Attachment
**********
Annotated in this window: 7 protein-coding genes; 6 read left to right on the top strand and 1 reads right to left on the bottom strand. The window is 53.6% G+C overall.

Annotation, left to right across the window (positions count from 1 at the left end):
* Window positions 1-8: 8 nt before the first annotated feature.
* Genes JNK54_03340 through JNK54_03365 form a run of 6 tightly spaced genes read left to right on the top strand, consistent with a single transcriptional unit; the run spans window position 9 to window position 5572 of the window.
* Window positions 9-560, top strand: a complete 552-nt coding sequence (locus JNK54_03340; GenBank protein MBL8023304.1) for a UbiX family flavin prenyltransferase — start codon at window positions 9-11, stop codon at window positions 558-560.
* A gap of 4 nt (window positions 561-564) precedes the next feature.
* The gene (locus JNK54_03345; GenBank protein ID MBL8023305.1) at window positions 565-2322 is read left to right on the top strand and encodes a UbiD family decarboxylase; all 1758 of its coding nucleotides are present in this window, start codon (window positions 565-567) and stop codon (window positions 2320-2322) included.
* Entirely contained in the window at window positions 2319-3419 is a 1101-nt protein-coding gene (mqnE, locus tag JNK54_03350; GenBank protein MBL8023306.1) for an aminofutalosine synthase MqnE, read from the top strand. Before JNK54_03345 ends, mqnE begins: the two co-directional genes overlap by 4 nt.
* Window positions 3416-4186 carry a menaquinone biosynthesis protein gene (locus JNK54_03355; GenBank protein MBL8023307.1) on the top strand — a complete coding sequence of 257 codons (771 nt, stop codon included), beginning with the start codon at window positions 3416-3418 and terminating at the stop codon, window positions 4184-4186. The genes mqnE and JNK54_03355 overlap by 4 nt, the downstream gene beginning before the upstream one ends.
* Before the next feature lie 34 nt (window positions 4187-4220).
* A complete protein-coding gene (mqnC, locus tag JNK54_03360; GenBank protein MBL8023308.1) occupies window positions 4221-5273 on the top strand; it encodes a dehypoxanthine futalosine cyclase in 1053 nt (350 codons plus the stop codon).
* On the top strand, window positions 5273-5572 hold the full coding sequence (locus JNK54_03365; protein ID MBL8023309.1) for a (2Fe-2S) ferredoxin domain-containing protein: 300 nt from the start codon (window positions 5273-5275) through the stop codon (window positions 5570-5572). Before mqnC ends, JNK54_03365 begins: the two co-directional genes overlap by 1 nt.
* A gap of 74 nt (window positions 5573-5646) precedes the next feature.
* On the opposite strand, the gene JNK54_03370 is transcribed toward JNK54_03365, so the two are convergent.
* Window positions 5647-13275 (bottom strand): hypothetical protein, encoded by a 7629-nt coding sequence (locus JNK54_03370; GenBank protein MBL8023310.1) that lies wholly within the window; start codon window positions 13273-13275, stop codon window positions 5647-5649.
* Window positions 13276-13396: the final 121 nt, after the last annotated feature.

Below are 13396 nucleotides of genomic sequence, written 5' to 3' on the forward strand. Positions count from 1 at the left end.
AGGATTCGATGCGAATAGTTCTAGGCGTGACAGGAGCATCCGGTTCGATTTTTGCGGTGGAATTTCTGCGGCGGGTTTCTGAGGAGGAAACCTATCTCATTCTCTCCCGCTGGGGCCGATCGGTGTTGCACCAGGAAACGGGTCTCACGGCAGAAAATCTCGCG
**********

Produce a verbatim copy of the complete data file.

Annotated in this window: 7 protein-coding genes; 6 read left to right on the top strand and 1 reads right to left on the bottom strand. The window is 53.6% G+C overall.

Annotation, left to right across the window (positions count from 1 at the left end):
* Window positions 1-8: 8 nt before the first annotated feature.
* Genes JNK54_03340 through JNK54_03365 form a run of 6 tightly spaced genes read left to right on the top strand, consistent with a single transcriptional unit; the run spans window position 9 to window position 5572 of the window.
* Window positions 9-560, top strand: a complete 552-nt coding sequence (locus JNK54_03340; GenBank protein MBL8023304.1) for a UbiX family flavin prenyltransferase — start codon at window positions 9-11, stop codon at window positions 558-560.
* A gap of 4 nt (window positions 561-564) precedes the next feature.
* The gene (locus JNK54_03345; GenBank protein ID MBL8023305.1) at window positions 565-2322 is read left to right on the top strand and encodes a UbiD family decarboxylase; all 1758 of its coding nucleotides are present in this window, start codon (window positions 565-567) and stop codon (window positions 2320-2322) included.
* Entirely contained in the window at window positions 2319-3419 is a 1101-nt protein-coding gene (mqnE, locus tag JNK54_03350; GenBank protein MBL8023306.1) for an aminofutalosine synthase MqnE, read from the top strand. Before JNK54_03345 ends, mqnE begins: the two co-directional genes overlap by 4 nt.
* Window positions 3416-4186 carry a menaquinone biosynthesis protein gene (locus JNK54_03355; GenBank protein MBL8023307.1) on the top strand — a complete coding sequence of 257 codons (771 nt, stop codon included), beginning with the start codon at window positions 3416-3418 and terminating at the stop codon, window positions 4184-4186. The genes mqnE and JNK54_03355 overlap by 4 nt, the downstream gene beginning before the upstream one ends.
* Before the next feature lie 34 nt (window positions 4187-4220).
* A complete protein-coding gene (mqnC, locus tag JNK54_03360; GenBank protein MBL8023308.1) occupies window positions 4221-5273 on the top strand; it encodes a dehypoxanthine futalosine cyclase in 1053 nt (350 codons plus the stop codon).
* On the top strand, window positions 5273-5572 hold the full coding sequence (locus JNK54_03365; protein ID MBL8023309.1) for a (2Fe-2S) ferredoxin domain-containing protein: 300 nt from the start codon (window positions 5273-5275) through the stop codon (window positions 5570-5572). Before mqnC ends, JNK54_03365 begins: the two co-directional genes overlap by 1 nt.
* A gap of 74 nt (window positions 5573-5646) precedes the next feature.
* On the opposite strand, the gene JNK54_03370 is transcribed toward JNK54_03365, so the two are convergent.
* Window positions 5647-13275 (bottom strand): hypothetical protein, encoded by a 7629-nt coding sequence (locus JNK54_03370; GenBank protein MBL8023310.1) that lies wholly within the window; start codon window positions 13273-13275, stop codon window positions 5647-5649.
* Window positions 13276-13396: the final 121 nt, after the last annotated feature.

Below are 13396 nucleotides of genomic sequence, written 5' to 3' on the forward strand. Positions count from 1 at the left end.
AGGATTCGATGCGAATAGTTCTAGGCGTGACAGGAGCATCCGGTTCGATTTTTGCGGTGGAATTTCTGCGGCGGGTTTCTGAGGAGGAAACCTATCTCATTCTCTCCCGCTGGGGCCGATCGGTGTTGCACCAGGAAACGGGTCTCACGGCAGAAAATCTCGCG